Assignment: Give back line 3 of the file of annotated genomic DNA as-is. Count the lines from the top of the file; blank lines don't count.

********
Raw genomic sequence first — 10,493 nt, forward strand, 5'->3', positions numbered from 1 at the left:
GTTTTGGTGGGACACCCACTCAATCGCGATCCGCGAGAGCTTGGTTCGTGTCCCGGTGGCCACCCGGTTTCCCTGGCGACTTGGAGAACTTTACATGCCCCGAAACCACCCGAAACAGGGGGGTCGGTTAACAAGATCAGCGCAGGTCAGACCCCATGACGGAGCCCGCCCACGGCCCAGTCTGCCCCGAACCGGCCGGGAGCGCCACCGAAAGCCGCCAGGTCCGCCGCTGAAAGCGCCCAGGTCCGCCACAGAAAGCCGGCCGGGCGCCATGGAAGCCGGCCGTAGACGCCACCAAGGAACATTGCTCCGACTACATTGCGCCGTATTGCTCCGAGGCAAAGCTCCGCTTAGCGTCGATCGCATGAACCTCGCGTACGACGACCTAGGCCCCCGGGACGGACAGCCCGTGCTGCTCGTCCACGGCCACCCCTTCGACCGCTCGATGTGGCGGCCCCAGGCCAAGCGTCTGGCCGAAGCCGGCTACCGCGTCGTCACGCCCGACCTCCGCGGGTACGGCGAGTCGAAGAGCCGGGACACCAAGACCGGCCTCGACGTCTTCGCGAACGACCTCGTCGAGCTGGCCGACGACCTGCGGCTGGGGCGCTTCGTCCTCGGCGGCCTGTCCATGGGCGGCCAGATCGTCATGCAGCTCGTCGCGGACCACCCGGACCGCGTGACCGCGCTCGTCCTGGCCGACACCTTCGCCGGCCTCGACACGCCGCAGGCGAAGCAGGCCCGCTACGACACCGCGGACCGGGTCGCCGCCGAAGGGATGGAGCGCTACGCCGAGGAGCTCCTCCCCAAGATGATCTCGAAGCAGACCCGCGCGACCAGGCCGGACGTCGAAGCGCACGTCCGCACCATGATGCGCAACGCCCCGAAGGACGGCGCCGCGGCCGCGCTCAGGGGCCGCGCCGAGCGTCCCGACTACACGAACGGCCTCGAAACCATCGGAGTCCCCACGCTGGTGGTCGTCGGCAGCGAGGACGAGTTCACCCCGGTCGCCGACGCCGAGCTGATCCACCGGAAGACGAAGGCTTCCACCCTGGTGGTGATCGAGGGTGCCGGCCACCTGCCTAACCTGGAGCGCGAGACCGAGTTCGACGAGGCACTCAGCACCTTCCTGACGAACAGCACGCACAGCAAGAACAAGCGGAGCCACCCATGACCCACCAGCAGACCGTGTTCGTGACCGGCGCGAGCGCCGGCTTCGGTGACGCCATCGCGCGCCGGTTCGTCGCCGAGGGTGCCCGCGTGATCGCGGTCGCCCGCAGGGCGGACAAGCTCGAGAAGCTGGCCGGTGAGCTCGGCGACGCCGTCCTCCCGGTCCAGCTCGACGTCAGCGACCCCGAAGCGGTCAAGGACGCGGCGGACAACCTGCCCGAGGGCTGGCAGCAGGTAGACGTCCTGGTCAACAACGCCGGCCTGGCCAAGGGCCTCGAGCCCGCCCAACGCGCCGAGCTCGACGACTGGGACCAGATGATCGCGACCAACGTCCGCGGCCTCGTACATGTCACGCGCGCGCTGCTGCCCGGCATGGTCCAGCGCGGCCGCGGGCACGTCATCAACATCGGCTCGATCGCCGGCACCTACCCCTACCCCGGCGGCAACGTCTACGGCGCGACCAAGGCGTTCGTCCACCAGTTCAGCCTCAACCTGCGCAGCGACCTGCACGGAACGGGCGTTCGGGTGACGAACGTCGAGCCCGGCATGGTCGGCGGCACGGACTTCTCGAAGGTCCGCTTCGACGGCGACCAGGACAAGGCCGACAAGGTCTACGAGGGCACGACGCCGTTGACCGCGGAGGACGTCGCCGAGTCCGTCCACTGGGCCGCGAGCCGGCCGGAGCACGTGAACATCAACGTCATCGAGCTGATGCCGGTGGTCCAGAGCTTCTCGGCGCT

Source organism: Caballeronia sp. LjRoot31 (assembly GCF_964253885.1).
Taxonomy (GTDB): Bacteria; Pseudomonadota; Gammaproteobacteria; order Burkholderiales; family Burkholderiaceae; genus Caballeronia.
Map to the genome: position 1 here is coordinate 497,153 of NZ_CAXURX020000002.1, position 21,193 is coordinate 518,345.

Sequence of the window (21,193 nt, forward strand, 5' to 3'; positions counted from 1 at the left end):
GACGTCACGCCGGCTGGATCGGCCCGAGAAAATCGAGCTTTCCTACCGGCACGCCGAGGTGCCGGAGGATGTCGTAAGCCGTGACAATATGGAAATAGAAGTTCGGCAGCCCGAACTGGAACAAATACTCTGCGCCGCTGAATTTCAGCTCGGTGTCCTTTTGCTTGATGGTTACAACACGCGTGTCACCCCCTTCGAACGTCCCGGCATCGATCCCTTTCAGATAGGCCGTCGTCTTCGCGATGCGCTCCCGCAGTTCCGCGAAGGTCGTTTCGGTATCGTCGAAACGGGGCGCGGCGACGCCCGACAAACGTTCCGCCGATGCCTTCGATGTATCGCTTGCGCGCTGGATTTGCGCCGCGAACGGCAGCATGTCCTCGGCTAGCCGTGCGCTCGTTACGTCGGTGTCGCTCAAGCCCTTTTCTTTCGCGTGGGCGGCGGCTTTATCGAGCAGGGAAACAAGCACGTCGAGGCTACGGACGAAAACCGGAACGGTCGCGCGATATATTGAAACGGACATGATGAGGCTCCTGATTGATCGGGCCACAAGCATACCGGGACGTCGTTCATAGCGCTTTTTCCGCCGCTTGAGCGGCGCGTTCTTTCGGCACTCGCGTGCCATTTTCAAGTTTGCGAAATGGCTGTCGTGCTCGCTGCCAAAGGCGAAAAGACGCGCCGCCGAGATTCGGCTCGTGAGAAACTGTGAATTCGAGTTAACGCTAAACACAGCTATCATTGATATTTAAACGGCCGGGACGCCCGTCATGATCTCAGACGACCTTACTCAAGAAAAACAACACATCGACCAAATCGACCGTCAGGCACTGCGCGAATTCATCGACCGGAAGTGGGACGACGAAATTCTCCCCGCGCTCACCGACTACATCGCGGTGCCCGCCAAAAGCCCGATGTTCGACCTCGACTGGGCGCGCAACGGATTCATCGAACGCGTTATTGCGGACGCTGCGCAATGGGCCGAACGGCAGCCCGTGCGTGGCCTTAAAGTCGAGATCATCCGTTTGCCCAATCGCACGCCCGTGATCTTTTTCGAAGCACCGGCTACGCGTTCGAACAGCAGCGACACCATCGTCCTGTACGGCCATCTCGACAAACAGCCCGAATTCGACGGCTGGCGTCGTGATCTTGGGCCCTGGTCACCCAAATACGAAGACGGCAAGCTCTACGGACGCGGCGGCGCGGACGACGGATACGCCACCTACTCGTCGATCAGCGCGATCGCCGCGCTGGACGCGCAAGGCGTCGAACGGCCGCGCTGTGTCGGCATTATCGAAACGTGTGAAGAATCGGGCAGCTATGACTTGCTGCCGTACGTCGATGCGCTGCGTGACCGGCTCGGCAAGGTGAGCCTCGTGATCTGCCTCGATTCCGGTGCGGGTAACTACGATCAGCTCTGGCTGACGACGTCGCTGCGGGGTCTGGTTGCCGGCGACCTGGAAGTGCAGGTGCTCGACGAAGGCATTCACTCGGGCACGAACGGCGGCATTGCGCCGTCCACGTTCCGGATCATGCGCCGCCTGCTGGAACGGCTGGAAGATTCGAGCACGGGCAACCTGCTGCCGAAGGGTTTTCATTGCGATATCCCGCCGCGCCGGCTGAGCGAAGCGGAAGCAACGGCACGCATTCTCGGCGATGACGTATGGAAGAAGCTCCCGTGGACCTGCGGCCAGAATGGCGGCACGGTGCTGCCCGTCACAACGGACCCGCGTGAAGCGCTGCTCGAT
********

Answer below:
Source organism: Caballeronia sp. LjRoot31 (assembly GCF_964253885.1).